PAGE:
In addition, gas trade routes may vary significantly in the future, and Europe may not be the only buyer of Mediterranean gas. Sharing his perspective and experience as Planning Director at the Portuguese Gas TSO (REN), Mr Rui Marmota noted that “while the global gas demand in the Mediterranean region is growing, this is not the case in Europe, and in particular in Portugal, where requests to connect renewable sources are increasing significantly at the expense of gas”.

Mr. Andreas Thanos, Chairman of the NARUC* Subcommittee on Gas gave an overview of the US Natural Gas Sector and Markets in terms of production and exports. He stated that if emerging markets are to become LNG hubs they must limit the governmental implication, and let the private sector and the regulators ensure market transparency and prevent monopolistic behaviour.

Meanwhile, the World Bank emphasized the role of energy regulators, through the voice of Mr Lex Huurdeman, Senior Oil and Gas Expert who underlined that “Regulators are key to attract investors in gas infrastructure projects by ensuring strong and predictable regulation. However, the regulatory framework is not the same everywhere in the Mediterranean; it is still developing and growing in some countries. One solution does not fit all, as policy contexts differ from country to country with specific national interests and priorities to be balanced. Some policies working in EU countries are not necessarily pertinent in some other parts of the world.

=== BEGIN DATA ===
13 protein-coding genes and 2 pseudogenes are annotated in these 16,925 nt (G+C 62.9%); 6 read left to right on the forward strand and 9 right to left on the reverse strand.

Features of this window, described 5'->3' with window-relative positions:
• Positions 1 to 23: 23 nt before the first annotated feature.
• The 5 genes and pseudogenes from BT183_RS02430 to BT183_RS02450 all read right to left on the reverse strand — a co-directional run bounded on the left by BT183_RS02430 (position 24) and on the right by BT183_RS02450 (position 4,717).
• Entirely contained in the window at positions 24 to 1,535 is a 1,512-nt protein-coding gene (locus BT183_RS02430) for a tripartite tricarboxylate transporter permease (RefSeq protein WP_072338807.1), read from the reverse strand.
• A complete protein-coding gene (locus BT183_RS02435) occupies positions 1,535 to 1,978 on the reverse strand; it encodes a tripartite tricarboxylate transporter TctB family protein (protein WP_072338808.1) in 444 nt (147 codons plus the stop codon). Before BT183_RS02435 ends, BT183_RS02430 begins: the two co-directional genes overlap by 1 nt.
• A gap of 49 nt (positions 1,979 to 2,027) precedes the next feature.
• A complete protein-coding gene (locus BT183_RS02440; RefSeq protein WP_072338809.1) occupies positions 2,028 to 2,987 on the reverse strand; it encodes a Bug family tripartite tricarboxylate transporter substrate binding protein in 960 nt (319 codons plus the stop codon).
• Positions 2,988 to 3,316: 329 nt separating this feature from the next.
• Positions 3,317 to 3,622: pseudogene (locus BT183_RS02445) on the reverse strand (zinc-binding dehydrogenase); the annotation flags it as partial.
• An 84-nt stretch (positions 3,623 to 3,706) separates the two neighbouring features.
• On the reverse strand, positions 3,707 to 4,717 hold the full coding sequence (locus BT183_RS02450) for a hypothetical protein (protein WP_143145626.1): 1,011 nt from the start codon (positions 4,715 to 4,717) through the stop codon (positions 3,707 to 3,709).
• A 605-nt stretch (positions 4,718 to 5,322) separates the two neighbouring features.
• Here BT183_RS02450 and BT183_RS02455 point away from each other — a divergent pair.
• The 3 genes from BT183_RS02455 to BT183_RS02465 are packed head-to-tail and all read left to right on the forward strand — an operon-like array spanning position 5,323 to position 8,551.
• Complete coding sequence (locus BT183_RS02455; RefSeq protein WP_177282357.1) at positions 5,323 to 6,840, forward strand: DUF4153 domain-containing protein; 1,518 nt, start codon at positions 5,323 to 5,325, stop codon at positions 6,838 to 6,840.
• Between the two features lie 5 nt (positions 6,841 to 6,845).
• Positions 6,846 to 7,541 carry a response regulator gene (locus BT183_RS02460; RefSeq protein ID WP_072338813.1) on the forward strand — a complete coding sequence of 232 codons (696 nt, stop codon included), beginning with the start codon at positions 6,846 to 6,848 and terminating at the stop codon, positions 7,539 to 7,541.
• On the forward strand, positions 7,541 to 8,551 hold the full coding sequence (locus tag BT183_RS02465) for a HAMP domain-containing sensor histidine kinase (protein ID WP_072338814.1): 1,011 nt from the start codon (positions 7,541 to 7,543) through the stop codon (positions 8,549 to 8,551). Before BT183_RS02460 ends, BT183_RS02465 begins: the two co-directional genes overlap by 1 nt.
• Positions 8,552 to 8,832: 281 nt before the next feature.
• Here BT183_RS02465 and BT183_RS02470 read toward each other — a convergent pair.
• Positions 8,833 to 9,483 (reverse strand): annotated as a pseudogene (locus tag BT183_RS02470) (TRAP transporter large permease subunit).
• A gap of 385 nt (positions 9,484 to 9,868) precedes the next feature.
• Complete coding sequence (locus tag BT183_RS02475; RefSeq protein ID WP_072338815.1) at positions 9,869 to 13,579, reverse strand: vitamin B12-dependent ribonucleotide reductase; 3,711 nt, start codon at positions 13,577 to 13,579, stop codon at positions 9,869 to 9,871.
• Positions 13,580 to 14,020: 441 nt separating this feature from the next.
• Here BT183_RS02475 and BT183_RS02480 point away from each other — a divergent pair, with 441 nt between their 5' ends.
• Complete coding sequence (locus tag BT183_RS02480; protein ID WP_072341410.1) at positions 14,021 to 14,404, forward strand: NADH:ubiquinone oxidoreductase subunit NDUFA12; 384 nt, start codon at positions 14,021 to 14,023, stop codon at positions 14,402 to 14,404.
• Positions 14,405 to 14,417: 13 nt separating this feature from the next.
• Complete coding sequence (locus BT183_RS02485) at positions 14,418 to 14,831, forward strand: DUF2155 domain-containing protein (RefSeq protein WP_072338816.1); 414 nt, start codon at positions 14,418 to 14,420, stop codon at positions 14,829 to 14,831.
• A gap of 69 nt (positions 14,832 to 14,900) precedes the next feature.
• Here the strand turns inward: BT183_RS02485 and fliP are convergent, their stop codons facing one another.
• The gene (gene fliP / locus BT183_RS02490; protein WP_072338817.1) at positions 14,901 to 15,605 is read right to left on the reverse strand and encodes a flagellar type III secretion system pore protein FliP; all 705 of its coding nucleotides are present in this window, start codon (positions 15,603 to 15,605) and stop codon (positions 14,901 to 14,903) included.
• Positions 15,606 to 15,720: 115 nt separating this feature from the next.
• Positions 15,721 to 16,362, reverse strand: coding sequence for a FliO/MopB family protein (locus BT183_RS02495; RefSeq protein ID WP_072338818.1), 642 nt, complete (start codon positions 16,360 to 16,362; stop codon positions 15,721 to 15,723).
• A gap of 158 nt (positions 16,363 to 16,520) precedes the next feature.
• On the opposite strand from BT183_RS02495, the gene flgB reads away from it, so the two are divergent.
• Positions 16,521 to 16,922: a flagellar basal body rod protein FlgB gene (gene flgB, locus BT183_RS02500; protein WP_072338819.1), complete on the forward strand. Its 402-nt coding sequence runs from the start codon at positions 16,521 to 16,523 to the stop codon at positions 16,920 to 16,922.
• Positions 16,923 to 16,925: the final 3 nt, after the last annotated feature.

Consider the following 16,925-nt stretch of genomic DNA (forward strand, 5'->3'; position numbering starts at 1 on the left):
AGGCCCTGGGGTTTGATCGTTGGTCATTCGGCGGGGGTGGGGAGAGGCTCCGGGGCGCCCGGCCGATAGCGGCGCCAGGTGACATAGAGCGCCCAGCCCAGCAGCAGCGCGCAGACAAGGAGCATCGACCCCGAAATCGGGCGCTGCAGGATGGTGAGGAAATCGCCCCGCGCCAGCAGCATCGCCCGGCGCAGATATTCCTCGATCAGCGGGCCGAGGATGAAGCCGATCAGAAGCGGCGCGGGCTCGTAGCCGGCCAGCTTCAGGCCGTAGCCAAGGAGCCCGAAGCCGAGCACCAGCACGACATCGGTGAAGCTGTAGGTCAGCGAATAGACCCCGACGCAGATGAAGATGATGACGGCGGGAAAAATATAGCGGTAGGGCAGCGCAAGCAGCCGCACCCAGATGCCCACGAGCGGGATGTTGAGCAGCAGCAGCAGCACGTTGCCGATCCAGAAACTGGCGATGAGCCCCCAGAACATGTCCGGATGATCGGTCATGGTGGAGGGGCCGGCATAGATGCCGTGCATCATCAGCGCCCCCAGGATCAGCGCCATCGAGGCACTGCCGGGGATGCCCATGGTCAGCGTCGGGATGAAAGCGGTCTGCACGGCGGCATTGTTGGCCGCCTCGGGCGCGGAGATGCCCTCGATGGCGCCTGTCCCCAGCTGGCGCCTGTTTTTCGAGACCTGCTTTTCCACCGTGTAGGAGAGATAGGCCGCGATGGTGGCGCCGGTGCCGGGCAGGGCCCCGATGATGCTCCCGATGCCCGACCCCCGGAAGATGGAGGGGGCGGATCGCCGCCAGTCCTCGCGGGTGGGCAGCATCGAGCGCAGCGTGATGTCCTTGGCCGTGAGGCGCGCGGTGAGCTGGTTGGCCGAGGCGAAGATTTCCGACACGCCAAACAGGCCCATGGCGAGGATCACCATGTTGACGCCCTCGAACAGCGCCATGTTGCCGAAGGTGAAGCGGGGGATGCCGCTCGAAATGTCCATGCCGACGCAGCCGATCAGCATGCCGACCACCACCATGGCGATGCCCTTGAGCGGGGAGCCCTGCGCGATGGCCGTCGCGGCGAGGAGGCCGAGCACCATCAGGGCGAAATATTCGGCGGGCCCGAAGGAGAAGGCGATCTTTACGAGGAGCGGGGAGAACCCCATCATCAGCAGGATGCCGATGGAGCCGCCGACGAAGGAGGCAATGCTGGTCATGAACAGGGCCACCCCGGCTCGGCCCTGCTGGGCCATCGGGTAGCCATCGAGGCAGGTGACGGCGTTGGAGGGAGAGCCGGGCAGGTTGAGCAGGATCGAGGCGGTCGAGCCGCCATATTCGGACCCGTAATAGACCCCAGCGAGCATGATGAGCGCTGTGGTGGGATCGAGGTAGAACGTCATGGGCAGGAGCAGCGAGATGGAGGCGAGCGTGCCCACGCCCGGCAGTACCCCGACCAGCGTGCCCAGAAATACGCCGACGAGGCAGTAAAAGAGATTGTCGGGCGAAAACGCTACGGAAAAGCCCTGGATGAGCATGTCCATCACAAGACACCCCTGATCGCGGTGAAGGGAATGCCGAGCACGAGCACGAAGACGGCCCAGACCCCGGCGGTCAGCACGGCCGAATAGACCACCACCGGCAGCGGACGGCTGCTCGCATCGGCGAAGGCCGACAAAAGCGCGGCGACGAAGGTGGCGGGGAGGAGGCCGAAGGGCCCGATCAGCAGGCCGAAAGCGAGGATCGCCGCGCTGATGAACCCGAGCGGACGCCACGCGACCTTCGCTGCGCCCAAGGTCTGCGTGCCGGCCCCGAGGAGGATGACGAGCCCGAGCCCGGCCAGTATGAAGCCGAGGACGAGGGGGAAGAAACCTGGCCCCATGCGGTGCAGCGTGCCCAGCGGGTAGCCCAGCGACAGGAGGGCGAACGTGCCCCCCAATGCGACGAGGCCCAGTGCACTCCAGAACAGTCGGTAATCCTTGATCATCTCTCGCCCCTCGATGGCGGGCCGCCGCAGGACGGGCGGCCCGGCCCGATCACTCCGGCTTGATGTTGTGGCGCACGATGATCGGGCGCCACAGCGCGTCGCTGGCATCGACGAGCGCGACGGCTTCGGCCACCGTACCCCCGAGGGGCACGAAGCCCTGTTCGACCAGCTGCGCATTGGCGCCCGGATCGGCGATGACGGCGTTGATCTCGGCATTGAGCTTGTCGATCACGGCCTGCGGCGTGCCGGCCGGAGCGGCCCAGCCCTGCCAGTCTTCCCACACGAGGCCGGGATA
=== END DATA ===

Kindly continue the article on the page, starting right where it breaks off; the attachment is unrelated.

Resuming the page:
Mr Huurdeman added that gas investors always want to know what it is going to happen in the future; they are looking for stability, clear frameworks in which they can work. He further explained that “investors have already to deal with lots of uncertainties and major risks and wherever risks can be reduced, such as by having very clear frameworks in place, that is extremely helpful and that is where the regulators come in. We have seen in a number of cases that the introduction of good gas laws and the establishment of gas regulators bring in investors because it provides confidence.”

The workshop, which gathered more than 80 participants, also saw the presentation of two reports recently published by MEDREG, the “Gas Infrastructure map” and an “Assessment of Natural Gas Competition and Market Prices in the Mediterranean Basin”. Attendees were also updated on the recent developments of the Trans-Anatolian Natural Gas Pipeline Project (TANAP), which should improve the security of Turkey and South East Europe's energy supply.

* NARUC is the United States national association representing the State Public Service Commissioners who regulate essential utility services in the various US states. NARUC members are responsible for assuring reliable utility service at fair, just, and reasonable rates.

See the agenda
Read the press release
See the photo gallery
See the speakers’ presentations